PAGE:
The controversy with the Turks became harsh and violent in the summer of 1989, when they, encouraged by the democratic pressures that swept through the other Eastern countries, protested with large street demonstrations, violently repressed. Over 2000 Turks, considered the leaders of the protest, they were expelled and in a panic reaction 310,000 people fled the country en masse, taking refuge in Turkey and creating considerable problems for the Bulgarian economy. The government admitted that it had lost 5% of the workforce in just over three months, and especially in the countryside it was forced into civil mobilization. The repression and mass exodus brought Bulgaria to the international limelight in an uncomfortable and criticizable position, which, moreover, was not in harmony with the interests of Moscow, fearful that the crisis would act as a detonator in a delicate region like the Balkans, with uncertain ethnic borders and fragile nationalistic emotions.
Živkov’s replacement took place practically without any opposition; He was succeeded by a man who had been at the top of power for years but with a discreet and uncertain profile: the Foreign Minister P. Mladenov. 53 years old, a graduate of Moscow, for almost 20 years at the helm of Bulgarian diplomacy, for 12 in the political office, Mladenov was considered a technician, not very inclined to political-ideological displays. In recent times he had slipped even further from the scene because he did not share the exasperatingly nationalistic management of the crisis with Turkey.
Mladenov had pledged, in his investiture speech, to transform Bulgaria “into a modern democracy, governed by law” and to “dismantle the regime once and for all”. And the promises were kept: the Constitution was amended (abolishing, among other things, the leading role of the party) and laws on the civil and political rights of citizens were promptly passed. Mladenov was later elected by the old Parliament as President of the Republic, but was later embroiled in a past scandal and forced to resign.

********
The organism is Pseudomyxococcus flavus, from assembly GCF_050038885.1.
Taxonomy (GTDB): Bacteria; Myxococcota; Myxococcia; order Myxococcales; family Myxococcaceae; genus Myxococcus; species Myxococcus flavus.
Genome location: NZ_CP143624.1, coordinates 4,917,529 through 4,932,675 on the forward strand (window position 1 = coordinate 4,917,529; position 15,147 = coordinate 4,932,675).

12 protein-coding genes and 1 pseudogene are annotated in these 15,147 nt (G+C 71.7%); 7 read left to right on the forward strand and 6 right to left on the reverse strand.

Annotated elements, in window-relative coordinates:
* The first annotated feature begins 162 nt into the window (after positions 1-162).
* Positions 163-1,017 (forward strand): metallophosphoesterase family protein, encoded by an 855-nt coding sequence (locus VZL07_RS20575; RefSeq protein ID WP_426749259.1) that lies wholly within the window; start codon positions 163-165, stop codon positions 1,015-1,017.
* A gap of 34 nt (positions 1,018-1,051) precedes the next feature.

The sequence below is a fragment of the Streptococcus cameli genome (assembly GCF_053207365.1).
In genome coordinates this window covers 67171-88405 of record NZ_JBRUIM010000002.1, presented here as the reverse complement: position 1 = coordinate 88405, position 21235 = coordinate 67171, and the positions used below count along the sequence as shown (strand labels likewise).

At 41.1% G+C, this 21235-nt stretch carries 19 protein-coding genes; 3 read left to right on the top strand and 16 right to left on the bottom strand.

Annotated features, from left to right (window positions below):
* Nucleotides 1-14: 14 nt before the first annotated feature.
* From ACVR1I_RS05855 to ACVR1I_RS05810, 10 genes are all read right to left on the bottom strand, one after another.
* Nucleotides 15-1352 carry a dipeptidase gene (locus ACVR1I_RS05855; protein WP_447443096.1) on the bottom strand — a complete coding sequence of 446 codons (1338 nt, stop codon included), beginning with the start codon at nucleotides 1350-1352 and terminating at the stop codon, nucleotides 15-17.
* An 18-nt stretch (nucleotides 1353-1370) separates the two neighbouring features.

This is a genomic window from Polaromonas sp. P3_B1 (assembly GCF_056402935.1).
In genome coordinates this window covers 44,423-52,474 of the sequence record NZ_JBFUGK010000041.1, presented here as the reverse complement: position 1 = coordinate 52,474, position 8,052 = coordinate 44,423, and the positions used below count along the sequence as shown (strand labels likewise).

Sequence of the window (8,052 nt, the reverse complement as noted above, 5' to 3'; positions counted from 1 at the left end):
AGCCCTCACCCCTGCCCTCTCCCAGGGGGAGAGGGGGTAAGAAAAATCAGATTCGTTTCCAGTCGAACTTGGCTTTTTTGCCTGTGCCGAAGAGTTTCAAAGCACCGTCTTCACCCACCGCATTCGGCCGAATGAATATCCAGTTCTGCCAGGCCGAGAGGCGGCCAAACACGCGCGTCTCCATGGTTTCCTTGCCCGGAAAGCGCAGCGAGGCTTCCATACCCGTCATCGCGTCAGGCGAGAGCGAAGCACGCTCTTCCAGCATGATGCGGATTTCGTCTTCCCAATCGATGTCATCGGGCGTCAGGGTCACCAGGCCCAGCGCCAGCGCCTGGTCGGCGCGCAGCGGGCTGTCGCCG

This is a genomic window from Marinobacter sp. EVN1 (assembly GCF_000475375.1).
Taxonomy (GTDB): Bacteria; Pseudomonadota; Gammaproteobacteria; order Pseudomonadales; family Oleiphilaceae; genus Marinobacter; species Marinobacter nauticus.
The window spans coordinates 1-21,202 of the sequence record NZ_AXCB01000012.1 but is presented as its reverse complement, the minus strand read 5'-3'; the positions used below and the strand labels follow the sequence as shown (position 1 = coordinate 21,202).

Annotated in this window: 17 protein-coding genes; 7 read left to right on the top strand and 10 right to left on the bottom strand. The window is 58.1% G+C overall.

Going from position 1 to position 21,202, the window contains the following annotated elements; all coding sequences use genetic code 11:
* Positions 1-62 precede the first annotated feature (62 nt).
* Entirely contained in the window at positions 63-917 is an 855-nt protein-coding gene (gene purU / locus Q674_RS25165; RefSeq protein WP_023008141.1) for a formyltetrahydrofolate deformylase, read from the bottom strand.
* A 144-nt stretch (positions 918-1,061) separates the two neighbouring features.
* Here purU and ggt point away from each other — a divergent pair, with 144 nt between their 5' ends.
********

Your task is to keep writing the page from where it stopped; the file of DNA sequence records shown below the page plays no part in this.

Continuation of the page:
A path towards democratization set, therefore, “from above”, led by the Communist Party in power. And this characteristic, more of reform than revolution, conditioned the first free elections, held in two rounds on 10 and 17 June 1990. The Communist Party, purged and renewed (changed its name to Socialist Party) played successfully the card of its new credibility and has cleverly exploited the mighty network of structures still under its control. It obtained 47% of the votes and an absolute majority (211) of the 400 seats in Parliament. The opposition, united in the Union of Democratic Forces (in which 15 parties are linked) managed to obtain 36% and 144 seats. Then the old peasant party (Unione Agraria, with the 8% and 16 deputies), one of the protagonists of the political debate before the advent of the communist regime. Representatives of the Turkish minority, present in the Movement for Rights and Freedom (6% of the votes and 23 deputies), also entered Parliament for the first time. But in the autumn of 1990 the first signs of a political crisis emerged linked to the difficult transition to the market economy. The government of A. Lukanov, in office for two months, resigned at the end of November, replaced by a coalition cabinet chaired by D. Popov and formed by the Socialist Party, the Union of Democratic Forces and the Agrarian Union. In February 1991, the trial began in Živkov, the first of the Communist leaders to be indicted.